A solid but flawed report
by Taylor Dinerman
|Recent history shows that when a nation such as North Korea, Iran, or Pakistan sets out to develop nuclear weapons, they invariably also begin work on long-range ballistic missiles designed to carry them.|
Now we have the just-published report “World at Risk, The Report of the Commission of the Prevention of Weapons of Mass Destruction Proliferation and Terrorism”, chaired by former US Senators Bob Graham and Jim Talent. Like Hart-Rudman, this study is a product of a bipartisan group of what the British call “the great and the good” members in good standing of the establishment. The report is quite good at covering the dangers of the proliferation of nuclear and biological weapons themselves, but it fails to pay attention to delivery systems, particularly long-range missiles.
Recent history shows that when a nation such as North Korea, Iran, or Pakistan sets out to develop nuclear weapons, they invariably also begin work on long-range ballistic missiles designed to carry them. While there is a fascination in the press with so-called “suitcase nukes”, the vast majority of nuclear weapons ever built were designed to fit underneath airplanes, into artillery tubes, or on top of rockets of various shapes and sizes. The current atomic arsenals of both the US and Russia are largely composed, with few exceptions, of missile warheads. There is a reason for this.
Smuggling nuclear weapons is, it would seem, a lot harder than it looks in the movies and on TV. Since the attack on 9/11 the much-derided Department of Homeland Security has in fact put a large number of detection portals and other devices at the most important US points of entry. There is always a chance that a nuclear weapon could be snuck in, but it’s a very unreliable way to get a device to its target.
A ship with a weapon could conceivably blow itself up off shore, but still close enough to contaminate a large area, but this is almost as difficult as trying to penetrate the borders. There are other ways as well; terrorists are not known for their lack of imagination.
However, when it comes to hitting a target reliably and decisively, nothing beats a long-range missile with one or more nuclear warheads. This is particularly true when it comes to attacking nations that have no missile defenses. The Graham-Talent report focuses on stopping rogue states and terrorists from getting their hands on the fissile material that goes into a weapon. This is a hard problem, made harder by the fact that the technology for making plutonium and highly-enriched uranium has been around since the 1940s. The same goes for long-range rockets.
There are several international agreements aimed at preventing the spread of nuclear weapons. These have shown their limits, particularly in North Korea and Iran. This report suggests several ways in which these agreements could be strengthened. Some of the suggestions are logical, but others such as the idea that the US should take the lead by “imposing a range of penalties for Non Proliferation Treaty (NPT) violations” have been tried by both the Clinton and Bush administrations and have not been to successful.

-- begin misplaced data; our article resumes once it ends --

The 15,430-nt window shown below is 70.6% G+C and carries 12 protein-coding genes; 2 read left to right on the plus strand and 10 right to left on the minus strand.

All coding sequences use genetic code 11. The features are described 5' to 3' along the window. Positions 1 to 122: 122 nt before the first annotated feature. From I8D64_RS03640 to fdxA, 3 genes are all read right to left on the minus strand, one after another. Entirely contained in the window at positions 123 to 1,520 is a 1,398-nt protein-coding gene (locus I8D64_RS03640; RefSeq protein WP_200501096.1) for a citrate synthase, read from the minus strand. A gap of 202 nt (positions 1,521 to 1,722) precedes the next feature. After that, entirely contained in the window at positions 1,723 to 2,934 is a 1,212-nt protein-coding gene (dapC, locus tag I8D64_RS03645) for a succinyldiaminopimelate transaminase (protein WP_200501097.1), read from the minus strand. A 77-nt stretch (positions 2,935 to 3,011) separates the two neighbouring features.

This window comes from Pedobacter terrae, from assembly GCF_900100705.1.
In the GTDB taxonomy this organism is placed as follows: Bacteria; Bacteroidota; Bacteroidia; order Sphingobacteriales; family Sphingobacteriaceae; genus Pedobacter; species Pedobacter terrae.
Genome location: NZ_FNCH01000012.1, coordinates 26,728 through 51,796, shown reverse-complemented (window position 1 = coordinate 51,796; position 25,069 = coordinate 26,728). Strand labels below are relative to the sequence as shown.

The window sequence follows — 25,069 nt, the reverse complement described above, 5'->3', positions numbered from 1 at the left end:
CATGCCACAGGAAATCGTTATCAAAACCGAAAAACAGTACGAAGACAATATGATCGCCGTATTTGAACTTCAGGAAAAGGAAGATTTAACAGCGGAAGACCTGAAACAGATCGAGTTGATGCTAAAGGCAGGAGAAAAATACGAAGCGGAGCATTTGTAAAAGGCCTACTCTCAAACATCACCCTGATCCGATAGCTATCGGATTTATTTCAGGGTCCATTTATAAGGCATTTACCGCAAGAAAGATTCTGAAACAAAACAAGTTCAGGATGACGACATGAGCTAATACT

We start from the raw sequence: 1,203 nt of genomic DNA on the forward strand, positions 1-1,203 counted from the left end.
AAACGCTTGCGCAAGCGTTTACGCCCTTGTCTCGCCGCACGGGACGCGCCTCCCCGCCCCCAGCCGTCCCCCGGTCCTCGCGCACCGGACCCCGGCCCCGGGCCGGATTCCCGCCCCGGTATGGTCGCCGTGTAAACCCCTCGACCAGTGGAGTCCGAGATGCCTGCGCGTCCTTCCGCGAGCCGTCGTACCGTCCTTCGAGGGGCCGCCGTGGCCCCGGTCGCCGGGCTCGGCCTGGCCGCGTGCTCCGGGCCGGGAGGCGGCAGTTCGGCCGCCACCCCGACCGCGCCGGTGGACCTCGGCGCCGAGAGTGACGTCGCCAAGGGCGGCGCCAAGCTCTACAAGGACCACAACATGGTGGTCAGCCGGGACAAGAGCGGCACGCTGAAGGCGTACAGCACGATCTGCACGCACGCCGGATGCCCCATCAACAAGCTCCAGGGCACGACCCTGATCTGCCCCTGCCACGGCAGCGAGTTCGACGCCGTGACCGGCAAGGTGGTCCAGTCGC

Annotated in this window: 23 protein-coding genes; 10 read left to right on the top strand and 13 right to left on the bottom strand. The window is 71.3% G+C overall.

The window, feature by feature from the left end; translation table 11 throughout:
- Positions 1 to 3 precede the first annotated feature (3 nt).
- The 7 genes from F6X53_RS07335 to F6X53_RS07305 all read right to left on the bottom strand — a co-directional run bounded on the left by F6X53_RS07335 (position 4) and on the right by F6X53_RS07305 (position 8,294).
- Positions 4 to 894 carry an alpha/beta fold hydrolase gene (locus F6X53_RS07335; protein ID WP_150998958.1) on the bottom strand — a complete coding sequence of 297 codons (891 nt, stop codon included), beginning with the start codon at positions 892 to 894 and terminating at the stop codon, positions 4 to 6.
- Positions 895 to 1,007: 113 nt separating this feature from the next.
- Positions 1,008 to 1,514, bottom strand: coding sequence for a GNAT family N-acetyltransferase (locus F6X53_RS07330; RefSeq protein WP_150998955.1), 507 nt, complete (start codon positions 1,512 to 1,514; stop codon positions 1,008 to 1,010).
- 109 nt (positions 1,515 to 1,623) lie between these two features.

The report does not make mention of the Missile Technology Control Regime (MTCR) which, as of now, is the only existing international agreement aimed at preventing the proliferation of long-range missiles, which it defines as as being able to carry more than 500 kilograms over 300 kilometers. The MTCR is an exceptionally weak arms control mechanism and the dual-use nature of missiles as both weapons carriers and as space launch vehicles tends to undermine it. Crafting a new and stronger version of this regime is almost impossible. There are too many obstacles, beginning with the right of every nation under the Outer Space Treaty to have their own sovereign way of getting into orbit.
|One of the most insoluble problems of our times is the inability to agree on a workable structure to prevent dual-use technologies from getting into the hands of our enemies and at the same time allowing peaceful commerce to flow.|
The MTCR guidelines state that they are “not designed to impede national space programs or international cooperation in such programs as long as such programs could not contribute to delivery systems for weapons of mass destruction.” If this formula were to be taken literally it would be impossible to sell space launch services across national borders since all such sales do contribute, in some degree, to the development of ICBMs or IRBMs. Italy, for example, could be considered to be breaking the MTCR by launching their Cosmo-Skymed radar satellites on the US Delta 2. After all, the solid rocket boosters on the Delta 2 contribute to sharpening US technology in this area and thus to America’s ability to maintain and refurbish the Minuteman and Trident nuclear missiles.
One of the most insoluble problems of our times is the inability of the US and its allies to agree on a workable structure to prevent dual-use technologies from getting into the hands of our enemies and at the same time allowing peaceful commerce to flow. The abomination that is the ITAR regulations is one result. If things do not change we will have the worst of all worlds, more and more WMD and less and less legitimate international trade.